Farm to Healthcare

 Ryan Garza | MLive.com

Ryan Garza | MLive.com

Healthy food cannot be defined by nutritional quality alone. Here at NCAT, we believe that healthy food is good for the people who grow, harvest, prepare and eat it, and for the lands and waters where it is produced. However, the common practices in our industrialized food system frequently create significant environmental and health problems.  Industrial food production depends on inputs that contribute to climate change and degrade the environment via pollutants in the soil, water, and air.  In the U.S. our largest healthcare expenses tend to be stroke, diabetes, cancer, and cardiovascular disease. It is no surprise that these are also among the leading causes of death in our country, and that all four are directly linked to food.

Farm to HealthCare Video

In partnership with the Mission Mountain Food Enterprise Center in Ronan, NCAT has produced this video which details the successes of Farm to Healthcare in the Flathead Valley.  In particular, this video focuses on the relationships between Kalispell Regional Medical Center, the Western Montana Grower’s Cooperative, Harlequin Produce, and the Mission Mountain Food Enterprise Center.

NCAT’s Statement of Purpose

Healthcare facilities have the capacity to be anchor institutions for healthy communities, not just by cultivating physical health, but environmental health through their purchasing practices as well.  Research shows that social determinants may be even more important factors than clinical care in creating healthy communities. Strong communities, equitable economies, and access to healthy food are among these social determinants. Sourcing local food not only provides patients with healthier options, but it also provides a community benefit by working to achieve these social determinants. NCAT seeks to work with hospitals around Montana to utilize their purchasing power, expertise, and voice to cultivate more sustainable local food systems. We want more hospitals to be a part of the conversation and practice around creating resilient food systems through local procurement and investing upstream in public health for Montanans.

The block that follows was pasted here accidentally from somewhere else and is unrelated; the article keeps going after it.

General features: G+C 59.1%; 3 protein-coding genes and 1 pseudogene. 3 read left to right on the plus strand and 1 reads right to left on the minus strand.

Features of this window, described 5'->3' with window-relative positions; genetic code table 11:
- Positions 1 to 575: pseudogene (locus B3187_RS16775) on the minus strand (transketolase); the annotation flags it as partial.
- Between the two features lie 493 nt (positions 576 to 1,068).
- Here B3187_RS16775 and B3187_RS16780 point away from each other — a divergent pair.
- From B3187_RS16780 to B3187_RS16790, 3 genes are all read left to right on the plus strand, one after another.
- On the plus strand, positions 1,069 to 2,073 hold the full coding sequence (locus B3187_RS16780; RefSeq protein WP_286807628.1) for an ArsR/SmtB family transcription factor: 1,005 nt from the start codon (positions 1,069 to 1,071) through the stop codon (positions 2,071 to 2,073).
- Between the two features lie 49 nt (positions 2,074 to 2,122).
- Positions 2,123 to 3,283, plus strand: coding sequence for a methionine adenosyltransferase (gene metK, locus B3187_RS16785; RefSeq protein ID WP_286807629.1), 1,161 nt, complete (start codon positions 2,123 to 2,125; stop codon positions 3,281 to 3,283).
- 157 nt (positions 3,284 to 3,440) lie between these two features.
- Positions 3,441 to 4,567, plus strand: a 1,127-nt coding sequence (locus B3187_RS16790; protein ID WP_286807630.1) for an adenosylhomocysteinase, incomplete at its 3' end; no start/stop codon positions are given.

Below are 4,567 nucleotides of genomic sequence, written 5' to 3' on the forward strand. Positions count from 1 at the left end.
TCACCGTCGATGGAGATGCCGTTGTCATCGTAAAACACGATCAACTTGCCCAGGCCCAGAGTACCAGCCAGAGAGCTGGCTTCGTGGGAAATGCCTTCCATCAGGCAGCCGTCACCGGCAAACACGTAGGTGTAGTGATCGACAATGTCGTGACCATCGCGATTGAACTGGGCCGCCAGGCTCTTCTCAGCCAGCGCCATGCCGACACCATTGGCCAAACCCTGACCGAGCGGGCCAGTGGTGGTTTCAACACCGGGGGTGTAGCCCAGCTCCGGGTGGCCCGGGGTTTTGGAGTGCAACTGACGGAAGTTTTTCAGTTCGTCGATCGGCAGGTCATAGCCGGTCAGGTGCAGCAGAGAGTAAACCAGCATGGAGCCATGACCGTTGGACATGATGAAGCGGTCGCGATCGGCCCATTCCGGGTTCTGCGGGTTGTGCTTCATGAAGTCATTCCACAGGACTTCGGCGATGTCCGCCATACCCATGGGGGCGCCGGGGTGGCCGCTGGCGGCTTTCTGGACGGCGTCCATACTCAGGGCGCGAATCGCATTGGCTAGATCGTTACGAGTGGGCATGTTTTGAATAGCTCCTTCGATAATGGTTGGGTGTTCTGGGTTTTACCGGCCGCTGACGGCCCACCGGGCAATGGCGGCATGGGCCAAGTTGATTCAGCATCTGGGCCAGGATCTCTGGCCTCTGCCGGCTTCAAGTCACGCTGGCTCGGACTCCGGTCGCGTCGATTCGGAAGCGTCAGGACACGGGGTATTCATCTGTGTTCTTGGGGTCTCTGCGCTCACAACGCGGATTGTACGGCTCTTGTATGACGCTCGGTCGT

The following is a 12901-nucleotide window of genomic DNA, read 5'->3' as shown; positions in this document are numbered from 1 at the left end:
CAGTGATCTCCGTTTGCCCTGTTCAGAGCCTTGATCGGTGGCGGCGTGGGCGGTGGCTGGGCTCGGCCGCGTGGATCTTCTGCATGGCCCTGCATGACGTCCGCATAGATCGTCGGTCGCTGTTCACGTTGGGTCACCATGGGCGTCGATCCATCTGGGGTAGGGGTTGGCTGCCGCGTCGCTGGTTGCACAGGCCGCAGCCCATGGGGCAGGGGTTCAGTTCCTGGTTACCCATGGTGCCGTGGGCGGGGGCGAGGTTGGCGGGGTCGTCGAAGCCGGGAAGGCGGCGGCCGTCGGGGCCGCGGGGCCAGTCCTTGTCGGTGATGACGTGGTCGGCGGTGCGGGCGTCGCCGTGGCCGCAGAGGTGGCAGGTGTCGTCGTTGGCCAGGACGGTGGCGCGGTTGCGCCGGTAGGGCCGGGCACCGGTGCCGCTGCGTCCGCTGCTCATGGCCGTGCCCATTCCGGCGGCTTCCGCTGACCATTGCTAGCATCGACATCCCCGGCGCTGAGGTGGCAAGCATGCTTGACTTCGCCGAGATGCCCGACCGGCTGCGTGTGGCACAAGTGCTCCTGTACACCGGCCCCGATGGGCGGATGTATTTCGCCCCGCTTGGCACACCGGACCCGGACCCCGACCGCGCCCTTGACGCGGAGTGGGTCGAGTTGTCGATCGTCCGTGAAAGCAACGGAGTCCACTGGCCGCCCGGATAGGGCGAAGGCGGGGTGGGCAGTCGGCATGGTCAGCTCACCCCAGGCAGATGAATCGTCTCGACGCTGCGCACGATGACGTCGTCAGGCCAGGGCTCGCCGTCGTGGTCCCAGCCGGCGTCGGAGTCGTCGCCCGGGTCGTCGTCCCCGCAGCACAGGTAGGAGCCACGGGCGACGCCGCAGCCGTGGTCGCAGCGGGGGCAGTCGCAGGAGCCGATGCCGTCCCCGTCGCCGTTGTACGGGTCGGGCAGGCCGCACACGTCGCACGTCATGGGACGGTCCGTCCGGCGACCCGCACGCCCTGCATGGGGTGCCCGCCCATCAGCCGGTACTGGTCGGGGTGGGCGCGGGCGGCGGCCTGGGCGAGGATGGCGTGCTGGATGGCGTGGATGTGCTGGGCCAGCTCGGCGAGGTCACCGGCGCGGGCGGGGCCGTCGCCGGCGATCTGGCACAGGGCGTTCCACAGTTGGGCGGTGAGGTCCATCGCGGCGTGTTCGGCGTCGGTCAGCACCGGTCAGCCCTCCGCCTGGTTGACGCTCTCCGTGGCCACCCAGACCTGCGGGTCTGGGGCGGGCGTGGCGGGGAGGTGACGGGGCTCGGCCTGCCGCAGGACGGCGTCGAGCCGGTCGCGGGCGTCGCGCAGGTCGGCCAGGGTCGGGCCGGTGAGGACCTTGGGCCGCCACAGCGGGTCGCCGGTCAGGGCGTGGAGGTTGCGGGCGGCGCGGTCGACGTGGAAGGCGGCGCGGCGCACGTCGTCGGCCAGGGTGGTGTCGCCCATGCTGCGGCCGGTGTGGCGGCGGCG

Check out these websites for more information about nationwide Farm to Hospital efforts:

Healthcare without Harm: Healthy Food in Healthcare
Farm to Institution New England (FINE): Healthy Food in Healthcare
Farm to Cafeteria Canada: Farm to Healthcare Articles
Institute for Agriculture and Trade Policy: Research, Webinars, and Toolkits
Business Alliance for Local Living Economies: Field Guide for Healthy Communities
The Healthier Hospitals Initiative
Farm to Hospital resources from Food Hub

 


 

Jessie Wilcox presentingDid you miss out on the Nourishing People and Sustaining Communities Farm to Healthcare conference? If so, check out these videos! You can view of all of the presentations and panels from the event to learn about how healthcare food service managers, chefs, dieticians, and administrators are looking for ways to serve fresh, local food to their clients and staff. Click here to view.